Decked in deep red or yellow, long and leathery, the unsung hero of London’s fire brigade gives an epic 25 years of service to our capital. Now, thanks to Elvis & Kresse, rather than fading into obscurity on a rubbish heap once its career is over, retired fire hose is being immortalised as bags, iPad cases, belts and wallets.
Like Brothers We Stand, Elvis & Kresse aren't fans of waste. Almost ten years after a chance meeting with the London Fire Brigade, they're rescuing every single one of London's fire hoses just as the hoses themselves have rescued Londoners in the past.
“I would say we are backwards designers,” says Kresse Wesling, MBE. “Traditionally you would do a sketch and design, then start looking for materials you need to make a particular product, but we loved the materials first, they're always the focus.”
Hose drying in the sunshine
The Elvis & Kresse slider belt and the bowling bag
Neither Elvis or Kresse are designers by trade, but they feel that's what has given them this unique approach to making luxury accessories. For the first year they made the products themselves.
“If I am the conceptual designer, Elvis is the one who makes that a reality,” says Kresse, who is a former venture capitalist with an obsession with waste. She describes Elvis as a “jack of all trades” who can navigate by the stars and build a bike, but only learnt how to sew at the beginning of the project.
“No one believed that we could make anything out of the fire hose. The fire service thought it was hysterical.”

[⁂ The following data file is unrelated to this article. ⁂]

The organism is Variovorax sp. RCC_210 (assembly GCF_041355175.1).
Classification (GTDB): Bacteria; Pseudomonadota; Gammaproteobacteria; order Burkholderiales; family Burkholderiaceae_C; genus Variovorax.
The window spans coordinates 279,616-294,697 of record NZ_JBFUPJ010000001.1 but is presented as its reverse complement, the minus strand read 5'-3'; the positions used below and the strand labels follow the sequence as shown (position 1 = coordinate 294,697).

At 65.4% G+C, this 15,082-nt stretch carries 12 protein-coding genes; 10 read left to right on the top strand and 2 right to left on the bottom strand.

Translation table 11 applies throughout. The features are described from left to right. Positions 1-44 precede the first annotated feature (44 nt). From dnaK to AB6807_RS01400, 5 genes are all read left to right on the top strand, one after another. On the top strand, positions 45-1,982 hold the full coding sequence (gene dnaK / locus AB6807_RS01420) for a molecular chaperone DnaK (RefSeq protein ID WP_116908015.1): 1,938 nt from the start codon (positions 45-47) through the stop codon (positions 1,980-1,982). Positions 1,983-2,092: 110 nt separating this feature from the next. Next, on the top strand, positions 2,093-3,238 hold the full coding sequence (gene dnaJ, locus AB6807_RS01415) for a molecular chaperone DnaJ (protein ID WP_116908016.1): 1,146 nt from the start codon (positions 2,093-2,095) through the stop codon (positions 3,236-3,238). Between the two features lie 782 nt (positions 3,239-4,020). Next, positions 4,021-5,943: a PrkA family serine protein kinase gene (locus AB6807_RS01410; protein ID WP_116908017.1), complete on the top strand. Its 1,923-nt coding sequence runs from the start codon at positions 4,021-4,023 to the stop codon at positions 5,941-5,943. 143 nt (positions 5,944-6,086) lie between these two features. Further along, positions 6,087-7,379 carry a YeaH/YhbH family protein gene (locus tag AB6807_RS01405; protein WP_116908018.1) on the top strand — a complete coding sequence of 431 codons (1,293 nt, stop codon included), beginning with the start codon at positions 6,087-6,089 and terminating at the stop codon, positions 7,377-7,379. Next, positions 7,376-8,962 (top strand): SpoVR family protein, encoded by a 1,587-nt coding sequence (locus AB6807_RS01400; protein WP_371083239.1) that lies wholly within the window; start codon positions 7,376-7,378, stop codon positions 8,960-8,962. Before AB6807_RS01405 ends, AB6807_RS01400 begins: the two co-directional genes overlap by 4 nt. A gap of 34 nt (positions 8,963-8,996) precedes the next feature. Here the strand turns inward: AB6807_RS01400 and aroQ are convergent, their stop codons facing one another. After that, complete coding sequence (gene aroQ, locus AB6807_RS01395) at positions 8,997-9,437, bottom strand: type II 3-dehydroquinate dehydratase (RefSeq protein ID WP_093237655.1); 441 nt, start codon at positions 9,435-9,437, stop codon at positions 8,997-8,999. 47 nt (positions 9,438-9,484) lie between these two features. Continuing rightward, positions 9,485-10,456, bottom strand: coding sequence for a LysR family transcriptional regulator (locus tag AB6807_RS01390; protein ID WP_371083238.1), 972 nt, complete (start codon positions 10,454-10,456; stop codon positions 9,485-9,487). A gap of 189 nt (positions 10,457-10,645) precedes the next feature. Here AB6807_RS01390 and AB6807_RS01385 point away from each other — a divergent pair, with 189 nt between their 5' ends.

Elvis & Kresse wanted to make things that people would use and that would give the hose “a second life as long as it's first.” It took them years to design their ideal wallets: perfectionism doesn't even come close to describing how they're constantly refining their products, making them better and better so that people will love them for longer and longer.
Elvis in the workshop
Stitching a belt
But Elvis & Kresse's respect for the fire hose hasn't be shared by everyone. It's a difficult material to work with, and factories here in the UK weren't keen to grapple with its hard exterior. Consequently, Elvis & Kresse have their own factory in Istanbul where skilled workers are paid by the hour (not by how many products they make) to fair trade standards.
They’ve also found a way for the hose to retain it's heroic character. Not only does an Elvis & Kresse belt uphold high eco and ethical standards, but 50% of the profits go to the FireFightersCharity. “We consider them a cornerstone of our community,” says Kresse. “The London Fire service are key stakeholders, we work on this project together.”
“Giving is part of our DNA and who we are as a brand. Give humanity another 10 years and we'll be asking: why don't all companies do this? Making money is not enough.”
As the number of materials Elvis & Kresse use has grown, so has the number of charities benefiting from them. They've supported WWF, The Wessex Autistic society and Help for Heroes among others.
Founding Elvis & Kresse was “a spur of the moment decision,” explains Kresse, “and it's the best one we ever made. This material is filled with stories because of the nature of the job, the work the firefighters do. The Fire Fighters Charity looks after them which is why the the hose's second life has to look after the FFC.”
Since solving London’s fire hose problem, Kresse has got an MBE and Elvis & Kresse have been featured in Vogue. So what's next? We can't wait to see what they do with the next conundrum material the pair come across...
Words: Lauren Belcher